Some bills will streamline veterans' services to help them better transition into civilian life. One bill waives the one-year residency requirement to qualify for in-state tuition, another provides veterans a free copy of their vital records to help them apply for state and federal benefits, while some others are designed to reduce the burdens of military families during deployment.
The governor says many service members spend some time in Virginia, and it's only fair to make them feel welcome after they've made so many sacrifices.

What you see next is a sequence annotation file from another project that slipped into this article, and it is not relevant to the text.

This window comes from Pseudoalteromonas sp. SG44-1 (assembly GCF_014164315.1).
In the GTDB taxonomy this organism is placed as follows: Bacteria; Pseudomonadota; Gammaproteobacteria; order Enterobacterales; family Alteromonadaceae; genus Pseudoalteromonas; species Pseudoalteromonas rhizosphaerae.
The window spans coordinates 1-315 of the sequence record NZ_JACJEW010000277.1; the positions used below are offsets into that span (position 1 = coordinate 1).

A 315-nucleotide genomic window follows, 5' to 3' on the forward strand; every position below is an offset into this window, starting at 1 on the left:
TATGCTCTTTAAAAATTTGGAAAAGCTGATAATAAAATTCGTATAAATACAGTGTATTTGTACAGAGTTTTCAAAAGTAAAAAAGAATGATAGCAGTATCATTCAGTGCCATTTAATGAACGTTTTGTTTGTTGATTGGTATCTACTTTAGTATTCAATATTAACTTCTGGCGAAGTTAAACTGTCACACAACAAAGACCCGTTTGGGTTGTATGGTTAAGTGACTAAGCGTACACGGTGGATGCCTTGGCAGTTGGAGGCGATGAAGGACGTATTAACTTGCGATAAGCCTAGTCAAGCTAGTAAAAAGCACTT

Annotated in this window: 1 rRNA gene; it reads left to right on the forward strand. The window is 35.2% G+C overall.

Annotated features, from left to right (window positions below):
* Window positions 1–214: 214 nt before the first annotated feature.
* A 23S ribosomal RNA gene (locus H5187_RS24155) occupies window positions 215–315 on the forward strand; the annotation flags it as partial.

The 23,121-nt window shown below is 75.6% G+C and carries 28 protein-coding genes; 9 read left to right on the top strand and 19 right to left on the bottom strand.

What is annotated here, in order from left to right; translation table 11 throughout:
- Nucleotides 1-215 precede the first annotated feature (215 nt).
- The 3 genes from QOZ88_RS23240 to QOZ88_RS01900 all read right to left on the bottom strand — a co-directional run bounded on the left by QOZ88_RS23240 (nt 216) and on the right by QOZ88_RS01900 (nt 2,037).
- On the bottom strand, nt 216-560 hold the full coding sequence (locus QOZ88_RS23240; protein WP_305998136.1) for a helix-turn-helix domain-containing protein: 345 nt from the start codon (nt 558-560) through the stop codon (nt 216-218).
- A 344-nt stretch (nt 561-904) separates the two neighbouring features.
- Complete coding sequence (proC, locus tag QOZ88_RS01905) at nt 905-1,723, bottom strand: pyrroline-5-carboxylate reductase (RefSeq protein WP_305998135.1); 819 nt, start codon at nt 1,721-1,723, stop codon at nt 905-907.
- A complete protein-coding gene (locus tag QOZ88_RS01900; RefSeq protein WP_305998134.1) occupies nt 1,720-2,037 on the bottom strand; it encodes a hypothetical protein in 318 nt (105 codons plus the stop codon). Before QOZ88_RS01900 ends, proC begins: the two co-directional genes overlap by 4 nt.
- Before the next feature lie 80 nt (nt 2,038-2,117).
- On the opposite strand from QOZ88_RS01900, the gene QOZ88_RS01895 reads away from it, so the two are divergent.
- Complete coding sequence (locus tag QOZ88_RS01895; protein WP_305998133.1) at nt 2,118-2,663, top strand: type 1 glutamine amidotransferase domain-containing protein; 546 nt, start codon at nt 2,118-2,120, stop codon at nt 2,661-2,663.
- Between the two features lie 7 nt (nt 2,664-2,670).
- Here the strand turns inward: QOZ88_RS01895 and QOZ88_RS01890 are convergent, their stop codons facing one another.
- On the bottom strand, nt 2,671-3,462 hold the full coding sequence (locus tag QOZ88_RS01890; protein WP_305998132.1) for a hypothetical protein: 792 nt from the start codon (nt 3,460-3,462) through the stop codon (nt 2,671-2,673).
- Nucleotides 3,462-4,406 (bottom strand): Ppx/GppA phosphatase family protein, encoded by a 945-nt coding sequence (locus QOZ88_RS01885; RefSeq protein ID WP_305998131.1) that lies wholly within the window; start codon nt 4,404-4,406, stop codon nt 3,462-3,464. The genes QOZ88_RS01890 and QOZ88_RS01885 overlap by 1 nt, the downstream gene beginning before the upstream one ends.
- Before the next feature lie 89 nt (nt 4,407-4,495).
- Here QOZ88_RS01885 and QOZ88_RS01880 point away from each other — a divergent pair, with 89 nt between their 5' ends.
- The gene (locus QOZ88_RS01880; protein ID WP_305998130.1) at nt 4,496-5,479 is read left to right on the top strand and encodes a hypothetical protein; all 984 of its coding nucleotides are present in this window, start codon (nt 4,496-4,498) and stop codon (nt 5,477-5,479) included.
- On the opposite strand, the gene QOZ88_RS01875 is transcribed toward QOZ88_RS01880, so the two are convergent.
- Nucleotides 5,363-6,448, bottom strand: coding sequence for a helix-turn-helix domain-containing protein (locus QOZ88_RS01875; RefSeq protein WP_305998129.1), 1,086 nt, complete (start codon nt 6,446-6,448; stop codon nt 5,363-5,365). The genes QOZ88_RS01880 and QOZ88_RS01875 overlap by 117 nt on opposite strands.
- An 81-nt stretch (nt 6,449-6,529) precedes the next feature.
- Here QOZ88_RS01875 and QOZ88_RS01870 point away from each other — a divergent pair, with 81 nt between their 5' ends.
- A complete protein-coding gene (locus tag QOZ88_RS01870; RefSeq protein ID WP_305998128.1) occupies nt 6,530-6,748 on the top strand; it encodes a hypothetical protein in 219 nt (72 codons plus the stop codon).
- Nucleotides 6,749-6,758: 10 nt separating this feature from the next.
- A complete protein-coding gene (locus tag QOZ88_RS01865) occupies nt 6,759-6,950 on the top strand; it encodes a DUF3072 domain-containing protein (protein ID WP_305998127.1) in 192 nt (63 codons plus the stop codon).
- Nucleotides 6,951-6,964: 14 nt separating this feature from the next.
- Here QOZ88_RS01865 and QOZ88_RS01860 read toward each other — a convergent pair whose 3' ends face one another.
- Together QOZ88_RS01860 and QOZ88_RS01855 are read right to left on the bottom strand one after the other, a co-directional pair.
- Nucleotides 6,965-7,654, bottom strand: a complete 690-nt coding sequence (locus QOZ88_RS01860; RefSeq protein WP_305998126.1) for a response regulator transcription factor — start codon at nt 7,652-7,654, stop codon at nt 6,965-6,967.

"We're looking for new ways to make it easier for veterans to become teachers, to become licensed in certain areas -- maybe with different waivers," McDonnell says. "Because we know with their incredible fortitude and patriotism and obviously their talent and their bravery -- the skills they've gotten in the military -- that they will be enormous contributors to the society."
Already there are more than 823,000 veterans residing in Virginia and by the year 2016, the state is projected to house the fourth highest number of veterans nationwide.